The Sunday Times, Uncategorized

September 9th, 2007

You’re taking liberties with our DNA

There is a conflict, it often seems, between science and freedom. The more scientists discover about us, down to microscopic genetic tendencies we might have to aggressive impulses or early dementia, the less secure we feel in our liberties.

Our secrets are not safe, not even the ones we didn’t know ourselves. The more such things are understood and recorded and electronically shared, the more anxious we feel. This information is power, for better or worse, and people will be tempted to seize it. That is no reason to become a Luddite, but it certainly ought to make us all particularly watchful about our liberties.

So it came as a toast-dropping surprise to hear a distinguished appeal court judge recommend on the Today programme last week that every person in this country ought to be put on the criminal DNA database, along for good measure with every foreign visitor. One might expect some hanging and flogging judge (if there are any left) to take an authoritarian line, but Lord Justice Sedley is known for his interest in human rights.

One of his concerns is that ethnic minorities are overrepresented on the database, and that this is unfair. To make things fair, he thinks we should all be rounded up and have our mouths swabbed, man, woman and child, so things are equally unfair for all of us.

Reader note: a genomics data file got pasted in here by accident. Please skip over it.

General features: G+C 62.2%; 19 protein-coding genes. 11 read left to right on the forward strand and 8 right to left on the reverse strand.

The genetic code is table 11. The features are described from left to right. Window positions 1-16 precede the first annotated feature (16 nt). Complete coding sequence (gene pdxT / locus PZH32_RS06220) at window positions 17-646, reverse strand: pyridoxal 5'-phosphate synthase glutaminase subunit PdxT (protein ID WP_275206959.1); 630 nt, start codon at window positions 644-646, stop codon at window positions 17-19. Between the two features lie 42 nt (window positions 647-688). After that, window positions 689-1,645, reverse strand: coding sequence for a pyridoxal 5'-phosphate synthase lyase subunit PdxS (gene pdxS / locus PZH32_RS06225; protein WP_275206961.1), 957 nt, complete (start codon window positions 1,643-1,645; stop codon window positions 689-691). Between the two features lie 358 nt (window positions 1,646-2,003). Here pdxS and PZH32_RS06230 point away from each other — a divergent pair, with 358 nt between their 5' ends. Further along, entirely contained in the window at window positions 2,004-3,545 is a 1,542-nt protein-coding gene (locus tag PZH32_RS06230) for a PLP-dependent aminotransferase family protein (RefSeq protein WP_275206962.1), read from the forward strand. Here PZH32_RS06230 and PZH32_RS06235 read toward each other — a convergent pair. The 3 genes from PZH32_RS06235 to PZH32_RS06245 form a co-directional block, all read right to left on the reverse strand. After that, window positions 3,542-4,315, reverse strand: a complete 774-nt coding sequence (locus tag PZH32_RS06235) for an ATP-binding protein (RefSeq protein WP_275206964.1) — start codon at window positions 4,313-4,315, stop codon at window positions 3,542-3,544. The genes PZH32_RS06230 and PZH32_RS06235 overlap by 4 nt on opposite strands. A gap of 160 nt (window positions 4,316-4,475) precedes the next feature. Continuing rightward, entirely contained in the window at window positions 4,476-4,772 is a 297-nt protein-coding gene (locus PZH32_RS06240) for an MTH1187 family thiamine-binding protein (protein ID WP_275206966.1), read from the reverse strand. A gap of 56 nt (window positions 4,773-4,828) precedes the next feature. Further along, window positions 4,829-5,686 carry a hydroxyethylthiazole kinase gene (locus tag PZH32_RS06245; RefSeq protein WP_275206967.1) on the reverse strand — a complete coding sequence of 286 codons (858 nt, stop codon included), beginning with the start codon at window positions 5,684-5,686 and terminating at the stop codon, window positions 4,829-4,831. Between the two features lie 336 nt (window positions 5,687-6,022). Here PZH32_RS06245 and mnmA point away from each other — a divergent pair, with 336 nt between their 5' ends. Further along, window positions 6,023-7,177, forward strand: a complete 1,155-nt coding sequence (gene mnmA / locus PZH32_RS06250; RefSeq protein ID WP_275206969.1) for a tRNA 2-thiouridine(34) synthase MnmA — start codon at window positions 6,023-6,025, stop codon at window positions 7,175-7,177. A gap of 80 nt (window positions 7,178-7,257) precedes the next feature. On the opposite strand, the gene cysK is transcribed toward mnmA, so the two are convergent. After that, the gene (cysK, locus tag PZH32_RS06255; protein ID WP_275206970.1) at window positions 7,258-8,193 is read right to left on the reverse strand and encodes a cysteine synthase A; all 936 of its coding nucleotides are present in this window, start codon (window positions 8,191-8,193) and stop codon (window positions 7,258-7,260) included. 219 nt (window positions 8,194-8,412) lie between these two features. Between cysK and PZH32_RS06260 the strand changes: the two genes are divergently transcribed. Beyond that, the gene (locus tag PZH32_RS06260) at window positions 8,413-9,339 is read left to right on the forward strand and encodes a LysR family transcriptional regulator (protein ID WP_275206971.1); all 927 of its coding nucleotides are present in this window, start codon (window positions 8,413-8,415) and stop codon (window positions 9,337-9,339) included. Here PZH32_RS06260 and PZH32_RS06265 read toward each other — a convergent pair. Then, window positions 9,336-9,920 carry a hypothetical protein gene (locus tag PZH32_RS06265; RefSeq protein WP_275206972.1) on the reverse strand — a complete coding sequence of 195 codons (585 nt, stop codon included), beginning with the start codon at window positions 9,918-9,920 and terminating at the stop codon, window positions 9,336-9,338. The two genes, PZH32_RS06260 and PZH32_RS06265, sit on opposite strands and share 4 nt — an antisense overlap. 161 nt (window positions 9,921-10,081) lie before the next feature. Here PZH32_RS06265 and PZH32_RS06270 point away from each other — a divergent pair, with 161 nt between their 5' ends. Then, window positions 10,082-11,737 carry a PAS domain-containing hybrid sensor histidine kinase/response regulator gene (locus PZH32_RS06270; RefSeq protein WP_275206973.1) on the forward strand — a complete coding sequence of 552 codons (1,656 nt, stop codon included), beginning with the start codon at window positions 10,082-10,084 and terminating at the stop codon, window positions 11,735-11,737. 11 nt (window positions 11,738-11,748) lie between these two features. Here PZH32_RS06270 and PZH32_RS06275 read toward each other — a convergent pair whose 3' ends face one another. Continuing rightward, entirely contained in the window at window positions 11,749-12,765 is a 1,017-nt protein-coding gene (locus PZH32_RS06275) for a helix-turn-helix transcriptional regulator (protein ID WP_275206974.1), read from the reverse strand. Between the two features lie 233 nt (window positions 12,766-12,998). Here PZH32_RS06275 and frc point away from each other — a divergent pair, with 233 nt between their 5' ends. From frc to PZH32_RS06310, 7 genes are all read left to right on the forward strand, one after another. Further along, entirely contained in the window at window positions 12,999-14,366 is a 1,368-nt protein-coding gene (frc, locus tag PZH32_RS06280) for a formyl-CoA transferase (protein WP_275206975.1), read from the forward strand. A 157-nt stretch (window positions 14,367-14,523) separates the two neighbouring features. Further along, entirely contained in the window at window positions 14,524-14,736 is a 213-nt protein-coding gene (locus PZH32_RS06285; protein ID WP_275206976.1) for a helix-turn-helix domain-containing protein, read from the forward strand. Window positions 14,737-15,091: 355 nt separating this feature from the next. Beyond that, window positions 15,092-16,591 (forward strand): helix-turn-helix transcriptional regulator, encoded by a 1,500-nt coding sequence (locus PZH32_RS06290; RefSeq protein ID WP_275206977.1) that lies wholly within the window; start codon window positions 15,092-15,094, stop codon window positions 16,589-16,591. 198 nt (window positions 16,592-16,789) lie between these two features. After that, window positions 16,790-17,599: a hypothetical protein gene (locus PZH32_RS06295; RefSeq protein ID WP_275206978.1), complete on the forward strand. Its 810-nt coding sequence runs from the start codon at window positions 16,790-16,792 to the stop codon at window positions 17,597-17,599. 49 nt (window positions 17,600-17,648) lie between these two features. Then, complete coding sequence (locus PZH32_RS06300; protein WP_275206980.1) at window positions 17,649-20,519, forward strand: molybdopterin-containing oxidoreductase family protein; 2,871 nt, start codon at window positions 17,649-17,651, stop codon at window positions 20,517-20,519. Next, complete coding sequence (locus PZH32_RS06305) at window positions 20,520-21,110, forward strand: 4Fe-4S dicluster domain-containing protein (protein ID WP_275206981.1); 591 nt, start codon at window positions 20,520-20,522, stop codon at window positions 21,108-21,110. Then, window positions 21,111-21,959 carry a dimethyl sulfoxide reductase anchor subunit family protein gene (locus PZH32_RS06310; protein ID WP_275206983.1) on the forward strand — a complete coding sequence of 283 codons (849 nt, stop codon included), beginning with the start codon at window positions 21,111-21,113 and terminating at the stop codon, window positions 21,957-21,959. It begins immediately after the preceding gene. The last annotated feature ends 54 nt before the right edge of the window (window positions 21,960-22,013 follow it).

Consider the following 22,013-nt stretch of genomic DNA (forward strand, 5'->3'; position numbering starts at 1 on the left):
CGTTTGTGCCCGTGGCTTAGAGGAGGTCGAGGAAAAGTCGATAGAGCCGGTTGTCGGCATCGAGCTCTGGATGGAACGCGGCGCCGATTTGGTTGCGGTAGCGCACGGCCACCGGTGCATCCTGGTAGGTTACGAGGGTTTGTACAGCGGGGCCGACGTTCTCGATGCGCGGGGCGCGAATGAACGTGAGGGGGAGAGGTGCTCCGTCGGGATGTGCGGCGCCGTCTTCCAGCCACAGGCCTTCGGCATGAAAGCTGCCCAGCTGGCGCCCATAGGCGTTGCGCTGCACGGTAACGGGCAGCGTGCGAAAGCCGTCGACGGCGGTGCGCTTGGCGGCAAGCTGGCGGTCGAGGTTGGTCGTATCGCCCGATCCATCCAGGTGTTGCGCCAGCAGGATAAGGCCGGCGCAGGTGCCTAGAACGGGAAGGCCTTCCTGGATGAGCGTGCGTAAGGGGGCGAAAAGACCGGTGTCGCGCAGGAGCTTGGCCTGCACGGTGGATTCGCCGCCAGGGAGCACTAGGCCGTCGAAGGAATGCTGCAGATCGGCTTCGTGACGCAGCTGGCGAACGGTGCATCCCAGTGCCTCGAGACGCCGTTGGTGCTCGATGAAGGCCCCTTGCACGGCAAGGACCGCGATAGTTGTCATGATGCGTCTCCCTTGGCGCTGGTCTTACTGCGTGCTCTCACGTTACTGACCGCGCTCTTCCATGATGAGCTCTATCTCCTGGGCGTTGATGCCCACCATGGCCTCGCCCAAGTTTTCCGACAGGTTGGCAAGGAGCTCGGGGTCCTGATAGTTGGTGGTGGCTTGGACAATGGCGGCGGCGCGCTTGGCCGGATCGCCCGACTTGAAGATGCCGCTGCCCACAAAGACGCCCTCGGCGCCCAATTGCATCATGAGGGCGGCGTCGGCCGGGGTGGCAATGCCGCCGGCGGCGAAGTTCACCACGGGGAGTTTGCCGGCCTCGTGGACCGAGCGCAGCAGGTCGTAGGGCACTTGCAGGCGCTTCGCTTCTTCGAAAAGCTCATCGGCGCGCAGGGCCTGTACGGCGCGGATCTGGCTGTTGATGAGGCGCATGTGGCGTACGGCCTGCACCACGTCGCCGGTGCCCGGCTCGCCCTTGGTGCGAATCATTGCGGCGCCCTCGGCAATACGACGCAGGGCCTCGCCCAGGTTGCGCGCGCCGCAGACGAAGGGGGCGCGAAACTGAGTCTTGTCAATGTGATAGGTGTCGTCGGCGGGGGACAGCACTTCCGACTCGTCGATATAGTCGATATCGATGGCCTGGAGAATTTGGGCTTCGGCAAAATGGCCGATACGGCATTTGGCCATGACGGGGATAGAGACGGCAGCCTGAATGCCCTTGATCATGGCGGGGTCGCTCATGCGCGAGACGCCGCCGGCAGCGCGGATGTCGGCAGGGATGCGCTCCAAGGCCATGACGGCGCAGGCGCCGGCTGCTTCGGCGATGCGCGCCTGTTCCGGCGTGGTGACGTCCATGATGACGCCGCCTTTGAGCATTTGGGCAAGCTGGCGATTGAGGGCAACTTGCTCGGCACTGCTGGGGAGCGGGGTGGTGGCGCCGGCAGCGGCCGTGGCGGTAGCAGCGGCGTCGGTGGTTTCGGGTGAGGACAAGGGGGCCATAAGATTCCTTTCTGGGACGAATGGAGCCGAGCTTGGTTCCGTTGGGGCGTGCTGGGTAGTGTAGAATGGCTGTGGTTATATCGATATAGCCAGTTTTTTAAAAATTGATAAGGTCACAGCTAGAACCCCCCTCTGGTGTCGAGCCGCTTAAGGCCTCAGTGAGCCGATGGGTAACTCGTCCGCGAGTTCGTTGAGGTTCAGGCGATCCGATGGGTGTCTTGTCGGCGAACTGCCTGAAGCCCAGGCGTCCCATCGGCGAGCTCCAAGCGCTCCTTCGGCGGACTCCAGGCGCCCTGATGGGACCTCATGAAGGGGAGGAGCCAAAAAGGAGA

It should come as no surprise to learn that Stephen Sedley once belonged to the Communist party. Compulsory equality is at odds with personal freedom, and while Sedley is no longer a party member, he has grandiose ideas; he lists “changing the world” as an interest in Who’s Who.

Admittedly there might be a case to be made for having everyone’s DNA profile available to the police; it might help to solve more crimes. However, Britain already has the world’s largest DNA database, yet since it was introduced 12 years ago the rate of solving crime has remained unchanged.

Much more powerful is the case the other way. Putting the entire population on the database is an abuse of the freedom of the individual in itself. It offers terrible and so far unimagined abuses in the future; the better the DNA code can be read, the more complex and extreme the abuses could be. The risks of conspiracy would conspire with the greater risks of cockup.

We know that British bureaucrats and politicians have an appalling record with computers and personal information. The massive NHS database is a shameful case in point. Everyone in their right minds will try to stay off it. So too are the many errors of the tax and benefit system, which makes mistakes that are almost tragic when poor people suddenly find themselves in serious debt. Only last week the parliamentary public accounts committee found that a new subsidy due to English farmers had been grotesquely mishandled.